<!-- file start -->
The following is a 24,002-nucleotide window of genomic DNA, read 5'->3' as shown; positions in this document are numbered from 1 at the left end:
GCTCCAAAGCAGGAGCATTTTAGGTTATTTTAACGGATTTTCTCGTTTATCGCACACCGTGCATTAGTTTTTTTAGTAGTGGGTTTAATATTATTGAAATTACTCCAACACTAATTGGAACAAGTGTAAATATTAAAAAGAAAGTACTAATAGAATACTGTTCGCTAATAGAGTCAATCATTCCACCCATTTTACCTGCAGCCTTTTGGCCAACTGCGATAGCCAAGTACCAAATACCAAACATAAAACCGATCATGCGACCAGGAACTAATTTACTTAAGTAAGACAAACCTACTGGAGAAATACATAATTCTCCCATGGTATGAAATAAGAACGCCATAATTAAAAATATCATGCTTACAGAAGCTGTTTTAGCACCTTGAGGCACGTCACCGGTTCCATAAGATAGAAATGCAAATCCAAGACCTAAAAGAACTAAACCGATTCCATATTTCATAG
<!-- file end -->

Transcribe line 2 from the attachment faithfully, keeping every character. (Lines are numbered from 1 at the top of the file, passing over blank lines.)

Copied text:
GCTCCAAAGCAGGAGCATTTTAGGTTATTTTAACGGATTTTCTCGTTTATCGCACACCGTGCATTAGTTTTTTTAGTAGTGGGTTTAATATTATTGAAATTACTCCAACACTAATTGGAACAAGTGTAAATATTAAAAAGAAAGTACTAATAGAATACTGTTCGCTAATAGAGTCAATCATTCCACCCATTTTACCTGCAGCCTTTTGGCCAACTGCGATAGCCAAGTACCAAATACCAAACATAAAACCGATCATGCGACCAGGAACTAATTTACTTAAGTAAGACAAACCTACTGGAGAAATACATAATTCTCCCATGGTATGAAATAAGAACGCCATAATTAAAAATATCATGCTTACAGAAGCTGTTTTAGCACCTTGAGGCACGTCACCGGTTCCATAAGATAGAAATGCAAATCCAAGACCTAAAAGAACTAAACCGATTCCATATTTCATAG